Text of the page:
To which extent can research and development activities be supported?

The core should be innovation activities and envisaging a TRL 6 and higher (or similar for non-technological innovations). However, some parts of the activities conducted may include some research and development.

How developed should my business model be at submission stage? Do you have examples I can refer to?

It depends on the Phase you are applying to:

  • A Phase 1 proposal needs to include an initial business plan describing, among other things, the underlying business model.
  • A Phase 2 proposal should be based on a feasibility assessment and contain an elaborated business plan, either developed through SME instrument phase 1 support or other means.

When preparing a proposal for phase 2, what does 'market replication' in the submission template mean?

Market replication can be a way for participating SMEs to reach a critical mass of customers and sustainable self-sufficiency in the short/medium term.

Can I submit a pre-proposal for a check?

Currently, there is no pre-proposal checking foreseen. Please contact a National Contact Point or an Enterprise Europe Network partner for support.

 

When to submit my application (phase 1 or phase2)?

 

You can submit your application for phase 1 or phase 2 at any time as of March 2014.  The SME Instrument is managed as a permanently open call with – in general – four cut-off dates per year. Applications can be submitted at any point in time. In order to facilitate fast evaluation and turnaround, applicants are encouraged not to submit proposals very close to the cut-off dates, but to use the whole time span. Applications will be evaluated immediately upon submission.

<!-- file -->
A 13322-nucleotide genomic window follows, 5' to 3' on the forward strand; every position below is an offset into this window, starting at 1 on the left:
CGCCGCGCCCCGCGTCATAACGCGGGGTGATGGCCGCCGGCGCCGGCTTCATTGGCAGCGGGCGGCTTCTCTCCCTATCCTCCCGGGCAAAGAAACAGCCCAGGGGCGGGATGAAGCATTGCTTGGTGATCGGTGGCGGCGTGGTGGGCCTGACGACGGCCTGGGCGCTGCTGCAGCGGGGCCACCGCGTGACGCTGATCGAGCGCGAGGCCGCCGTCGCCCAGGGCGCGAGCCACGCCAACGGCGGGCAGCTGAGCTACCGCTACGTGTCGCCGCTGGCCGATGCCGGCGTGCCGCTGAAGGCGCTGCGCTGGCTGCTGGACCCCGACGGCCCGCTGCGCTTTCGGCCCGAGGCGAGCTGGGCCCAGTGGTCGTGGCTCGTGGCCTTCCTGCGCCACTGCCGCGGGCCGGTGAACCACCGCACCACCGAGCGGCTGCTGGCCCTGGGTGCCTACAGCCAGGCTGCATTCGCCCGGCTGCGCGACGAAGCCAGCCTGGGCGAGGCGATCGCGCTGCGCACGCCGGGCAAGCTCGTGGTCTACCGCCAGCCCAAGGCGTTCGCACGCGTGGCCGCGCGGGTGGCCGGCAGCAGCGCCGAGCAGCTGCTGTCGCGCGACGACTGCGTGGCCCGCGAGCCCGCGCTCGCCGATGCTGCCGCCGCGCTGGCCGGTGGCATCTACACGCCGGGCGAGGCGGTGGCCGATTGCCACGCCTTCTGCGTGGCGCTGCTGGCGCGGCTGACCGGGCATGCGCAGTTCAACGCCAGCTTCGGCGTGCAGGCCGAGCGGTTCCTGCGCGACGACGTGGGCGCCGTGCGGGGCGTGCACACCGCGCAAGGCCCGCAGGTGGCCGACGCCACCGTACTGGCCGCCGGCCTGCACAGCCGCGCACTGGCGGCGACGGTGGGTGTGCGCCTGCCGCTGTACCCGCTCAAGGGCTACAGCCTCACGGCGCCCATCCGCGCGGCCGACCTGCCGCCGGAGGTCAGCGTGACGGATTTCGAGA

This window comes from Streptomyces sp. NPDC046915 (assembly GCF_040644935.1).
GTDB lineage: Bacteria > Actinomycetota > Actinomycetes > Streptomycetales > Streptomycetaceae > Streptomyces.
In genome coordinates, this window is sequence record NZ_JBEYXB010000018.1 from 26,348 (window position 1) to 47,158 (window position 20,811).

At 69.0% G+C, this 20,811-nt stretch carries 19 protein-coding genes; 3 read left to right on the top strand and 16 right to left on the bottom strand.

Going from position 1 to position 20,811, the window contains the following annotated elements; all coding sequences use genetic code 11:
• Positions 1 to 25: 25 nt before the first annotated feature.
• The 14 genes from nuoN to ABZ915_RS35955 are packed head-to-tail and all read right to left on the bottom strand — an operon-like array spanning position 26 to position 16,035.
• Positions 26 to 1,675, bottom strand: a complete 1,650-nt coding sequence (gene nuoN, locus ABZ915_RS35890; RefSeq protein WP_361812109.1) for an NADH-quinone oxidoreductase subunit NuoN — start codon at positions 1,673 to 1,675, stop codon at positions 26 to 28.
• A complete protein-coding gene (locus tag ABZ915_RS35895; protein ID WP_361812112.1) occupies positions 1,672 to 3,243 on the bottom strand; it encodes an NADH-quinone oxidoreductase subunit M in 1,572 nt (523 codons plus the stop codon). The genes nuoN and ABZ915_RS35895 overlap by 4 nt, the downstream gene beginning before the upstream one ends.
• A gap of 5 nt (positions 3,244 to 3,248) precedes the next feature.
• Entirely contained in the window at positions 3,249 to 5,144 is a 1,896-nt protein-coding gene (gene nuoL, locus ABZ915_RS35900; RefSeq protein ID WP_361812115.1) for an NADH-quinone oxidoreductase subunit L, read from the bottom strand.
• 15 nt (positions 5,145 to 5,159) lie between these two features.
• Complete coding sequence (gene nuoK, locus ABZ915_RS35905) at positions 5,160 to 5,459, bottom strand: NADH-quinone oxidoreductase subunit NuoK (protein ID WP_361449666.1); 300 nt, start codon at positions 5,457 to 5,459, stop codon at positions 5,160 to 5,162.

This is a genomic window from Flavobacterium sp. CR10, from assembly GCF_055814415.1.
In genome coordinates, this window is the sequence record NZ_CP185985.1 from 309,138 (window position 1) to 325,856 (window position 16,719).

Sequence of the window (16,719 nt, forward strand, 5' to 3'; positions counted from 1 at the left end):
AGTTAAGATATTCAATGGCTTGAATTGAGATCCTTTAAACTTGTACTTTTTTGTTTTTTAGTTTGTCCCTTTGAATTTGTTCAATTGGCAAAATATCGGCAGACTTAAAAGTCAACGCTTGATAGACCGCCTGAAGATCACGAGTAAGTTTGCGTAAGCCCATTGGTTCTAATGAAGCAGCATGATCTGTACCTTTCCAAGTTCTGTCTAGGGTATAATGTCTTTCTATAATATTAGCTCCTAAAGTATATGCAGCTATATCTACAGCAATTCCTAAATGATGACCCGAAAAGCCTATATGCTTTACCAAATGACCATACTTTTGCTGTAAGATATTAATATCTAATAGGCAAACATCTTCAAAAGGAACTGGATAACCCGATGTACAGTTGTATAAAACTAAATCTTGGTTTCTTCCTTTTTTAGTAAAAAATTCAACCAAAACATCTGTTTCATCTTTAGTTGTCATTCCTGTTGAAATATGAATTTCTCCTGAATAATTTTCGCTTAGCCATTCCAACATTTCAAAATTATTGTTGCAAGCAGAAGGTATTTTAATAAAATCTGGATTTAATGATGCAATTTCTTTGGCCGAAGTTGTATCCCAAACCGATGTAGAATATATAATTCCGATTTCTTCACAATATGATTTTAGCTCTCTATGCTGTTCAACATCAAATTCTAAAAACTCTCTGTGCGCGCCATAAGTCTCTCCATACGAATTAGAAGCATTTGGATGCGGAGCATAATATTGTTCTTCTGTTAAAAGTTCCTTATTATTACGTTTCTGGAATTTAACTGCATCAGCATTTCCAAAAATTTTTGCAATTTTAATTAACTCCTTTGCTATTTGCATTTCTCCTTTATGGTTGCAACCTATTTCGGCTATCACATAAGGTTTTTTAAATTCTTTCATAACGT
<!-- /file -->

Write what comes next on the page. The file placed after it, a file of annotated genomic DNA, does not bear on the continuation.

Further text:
Do I know the result of my application earlier if I submit earlier?

Applicants will receive feed-back on the evaluation outcome within a short time after submitting their application. The information whether a project can be funded can only be communicated after the respective cut-off dates.

When I have submitted a proposal, can I improve it and submit a new version before the cut-off date?

No, this is not possible.

3.          Funding and Financial Administration

Which financial validation is required to be funded in phase 1 and phase 2?

 

For single applicants/participants:

 

Single participants are exempt from a financial capacity check, yet have to formally declare that they have the financial capacity to carry out the proposed action.

 

For project coordinators of SME consortia:

 

·         In phase 1, project coordinators will have to self-check their financial viability using the tool available via the Participant Portal.